John Berry gave the Beastie Boys a pedigree.
At least that’s what I thought in 1981. In October of that year, two exceedingly young, polite and vaguely jittery young men visited me in my room in the B-Wing of an NYU dormitory, the Weinstein Center For Student Living. Adam Yauch and Mike Diamond, the bony and short-haired specters who sat on my bed, were barely 17, and they wanted some advice for their new band.
Their guitarist was John Berry, who I had known as the vocalist and frontman for Even Worse, a lovable local pop punk band. John was also an active presence in the clutch of sloping and smoky bars, flaking and cave-like clubs, and cracked sidewalks clustered around Tompkins Square Park. Here, circa 1980/81, shabby and ecstatic teenagers were gathering to create an art and punk scene they could call their own.
A lot of these kids were in bands, and the music that they played wasn’t quite yet hardcore (it certainly lacked the knuckle-headed matte gloss of brutality that later subsumed hardcore’s reputation); rather, what they were creating felt more like it was all part of a severely downscale art scene, full of very young artists who could barely afford a pack of cigarettes, much less paintbrushes. It was as if these pale and ashy children lived on the gristle of spirit alone, some so thin they appeared to be held up solely by doorways, dirt and tightly laced boots.
Listen, they owned Avenue A, and you should have seen it. It was beautiful, all faded pastels and shellacked-high hair and rat-like men with huge artists’ hearts and smart art girls in long white shirts over fishnets, everyone holding bagged beer and smoking, always smoking.
A few headlines this weekend said something to the effect that “the founding member of the famous hip-hop group had died” or something similar, and yes, John was the founding member of the Beastie Boys; but the Beastie Boys he launched, the band he was the elder statesman and definitive cool cat of, was a herky jerky chipmunky classic punk (kind of) hardcore (sort-of) free minded hysterical music collective who sounded like the Minutemen imitating the Buzzcocks imitating a Playskool version of Minor Threat.
Shit, John was OUT of the band long before the “H” in the hip-hop in the Beastie Boys story was written, so to lump John Berry and his achievements in with the “hip hop” Beastie Boys (as utterly genius and immortal as that band was) is to diminish the social and creative joys of the scene John Berry, Mike Diamond, Adam Yauch and Kate Shellenbach were part of.
In the free-thinking world of Avenue A ’80/’81, you collected all these amazing experiences; you found them and hoarded them and shared them, like roaches crawling around in the kitchen of a crumbling Eldridge Street apartment, hauling away bread crumbs and salt. These experiences were, somehow, going to help you tell a great story, or help you make a great record or a great painting or a great splash of a logo on the back of a desiccated leather jacket.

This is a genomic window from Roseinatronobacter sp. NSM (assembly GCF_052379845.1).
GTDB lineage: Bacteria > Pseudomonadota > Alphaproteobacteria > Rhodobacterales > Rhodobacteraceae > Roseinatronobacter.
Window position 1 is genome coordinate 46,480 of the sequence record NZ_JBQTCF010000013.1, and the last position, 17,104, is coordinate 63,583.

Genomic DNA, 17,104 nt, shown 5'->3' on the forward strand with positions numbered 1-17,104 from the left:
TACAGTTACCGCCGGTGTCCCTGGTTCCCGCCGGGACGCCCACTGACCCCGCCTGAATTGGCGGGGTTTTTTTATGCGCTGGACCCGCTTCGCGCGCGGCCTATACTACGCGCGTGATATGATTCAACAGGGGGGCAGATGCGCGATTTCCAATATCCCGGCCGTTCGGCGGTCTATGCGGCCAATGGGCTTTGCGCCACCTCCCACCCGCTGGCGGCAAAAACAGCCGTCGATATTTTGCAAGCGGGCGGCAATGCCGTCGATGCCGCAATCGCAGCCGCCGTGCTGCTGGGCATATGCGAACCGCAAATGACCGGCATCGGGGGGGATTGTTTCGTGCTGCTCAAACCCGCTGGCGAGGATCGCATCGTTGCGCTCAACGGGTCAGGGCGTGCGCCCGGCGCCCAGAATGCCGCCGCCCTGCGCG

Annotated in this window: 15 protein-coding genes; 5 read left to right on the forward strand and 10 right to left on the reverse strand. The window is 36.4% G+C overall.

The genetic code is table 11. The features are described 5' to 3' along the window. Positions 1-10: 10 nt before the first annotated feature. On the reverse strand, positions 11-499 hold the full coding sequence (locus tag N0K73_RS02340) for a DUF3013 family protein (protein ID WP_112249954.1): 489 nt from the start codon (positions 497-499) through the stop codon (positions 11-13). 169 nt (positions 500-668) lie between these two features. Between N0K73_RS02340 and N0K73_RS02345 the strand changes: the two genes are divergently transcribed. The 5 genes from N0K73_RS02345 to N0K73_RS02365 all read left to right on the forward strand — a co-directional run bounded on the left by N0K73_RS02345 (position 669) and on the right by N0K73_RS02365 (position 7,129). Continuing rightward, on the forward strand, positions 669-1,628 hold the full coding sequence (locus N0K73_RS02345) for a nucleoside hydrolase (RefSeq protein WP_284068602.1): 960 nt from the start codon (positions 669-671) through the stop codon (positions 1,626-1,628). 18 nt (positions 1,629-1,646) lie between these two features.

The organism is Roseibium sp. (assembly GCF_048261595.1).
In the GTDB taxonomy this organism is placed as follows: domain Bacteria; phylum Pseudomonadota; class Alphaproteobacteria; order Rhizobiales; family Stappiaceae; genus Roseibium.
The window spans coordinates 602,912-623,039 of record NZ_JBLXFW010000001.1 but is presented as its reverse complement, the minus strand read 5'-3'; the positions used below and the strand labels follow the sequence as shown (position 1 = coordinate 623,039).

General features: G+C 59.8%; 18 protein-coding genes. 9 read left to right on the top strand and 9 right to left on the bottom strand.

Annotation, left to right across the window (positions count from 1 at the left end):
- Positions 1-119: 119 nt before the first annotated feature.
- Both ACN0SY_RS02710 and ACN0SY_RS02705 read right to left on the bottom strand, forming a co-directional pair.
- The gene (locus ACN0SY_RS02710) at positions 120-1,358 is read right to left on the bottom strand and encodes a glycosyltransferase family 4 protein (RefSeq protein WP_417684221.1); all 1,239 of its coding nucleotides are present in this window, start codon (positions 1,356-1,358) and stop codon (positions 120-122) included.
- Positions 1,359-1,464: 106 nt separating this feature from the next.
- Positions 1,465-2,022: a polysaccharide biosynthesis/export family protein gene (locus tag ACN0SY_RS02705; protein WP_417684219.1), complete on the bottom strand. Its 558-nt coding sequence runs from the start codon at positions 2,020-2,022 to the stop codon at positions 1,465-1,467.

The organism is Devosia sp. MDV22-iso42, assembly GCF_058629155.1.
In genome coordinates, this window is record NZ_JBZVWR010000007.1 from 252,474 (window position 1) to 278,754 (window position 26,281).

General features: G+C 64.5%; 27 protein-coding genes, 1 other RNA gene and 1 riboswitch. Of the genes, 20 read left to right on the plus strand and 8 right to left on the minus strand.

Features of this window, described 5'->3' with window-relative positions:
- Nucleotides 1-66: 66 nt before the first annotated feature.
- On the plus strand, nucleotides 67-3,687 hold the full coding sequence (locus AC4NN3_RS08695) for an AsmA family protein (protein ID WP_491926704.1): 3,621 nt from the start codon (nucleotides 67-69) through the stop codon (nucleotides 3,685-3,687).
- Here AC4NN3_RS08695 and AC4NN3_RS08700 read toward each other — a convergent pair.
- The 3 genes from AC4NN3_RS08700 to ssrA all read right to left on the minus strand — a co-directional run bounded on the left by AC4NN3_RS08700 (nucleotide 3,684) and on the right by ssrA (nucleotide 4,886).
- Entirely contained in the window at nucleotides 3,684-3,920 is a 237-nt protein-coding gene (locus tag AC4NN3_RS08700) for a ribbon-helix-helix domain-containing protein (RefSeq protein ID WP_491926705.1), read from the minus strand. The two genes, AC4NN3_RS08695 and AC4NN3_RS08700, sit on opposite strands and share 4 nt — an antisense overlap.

Anything and everything was possible and the arrow of every possibility pointed to art. Your life and your struggle to survive (or, in some cases, the struggle to make a break from your suburban past) all came out as art. It’s this terrarium of the free minds that made it possible, two or three years later, for the Berry-less Beasties to recreate themselves as the hip hoppable heroes who married the deeply disenfranchised sounds of Avenue A and Flatbush Avenue, in the process teaching America’s College Football HamHeads more about race relations than 10,000 hours of class time about Lincoln.
So call John Berry what he was: a punk rocker who formed a band that had both freedom and ridiculousness built in to its foundation, because that’s what the best of the acne’d suburban expats and urban slummers and skin poppers you found slugging Olde English out of paper bags on Avenue A in 19 freaking 80 stood for, pal (spell “Ha Ha Ha” with anarchy signs for the A’s and you’ll get the idea).
He may never have dreamed what the Beasties would become, not if he had assigned a dream to every crack on every sidewalk that circled Tompkins Square, but he built the machine to expand, and to explore everything that made its creators smile and laugh.
Oh, and what advice did I give to those two suede-headed teenagers, all knees and elbows, who were sitting in my dorm room?
Most importantly, I said, play a damn gig in a real club (until then, the band had only played at parties and open rehearsals). I explained that if you see your name in an ad, you know you have to get your shit together and show up; it’ll make this thing SERIOUS to you in a way these party gigs can’t.
I volunteered to call a club. There was a strange little joint on the southeast corner of Sixth Avenue and 9th Street called the Playroom. It was a small but high-ceilinged room with a few massive and unfortunately placed pillars obstructing visibility from nearly every angle.
I wrangled a gig for the band, third on the bill behind Bad Brains and Reagan Youth. So a few weeks later, Adam, Mike, Kate and John Berry climbed on stage—it was an unusually high stage—and Mike Diamond stepped to the microphone and announced, “We are the Beastie Boys, and Timmy Sommer doesn’t believe we exist.”
John Berry was a prince of punks, a king of Avenue A, a Lord of the Shire Tompkins, he was wide-eyed and charismatic and believed in beautiful, ludicrous art and he made a loud noise and he changed the world in ways so very, very few could ever hope to equal.
Safe journeys, John Berry.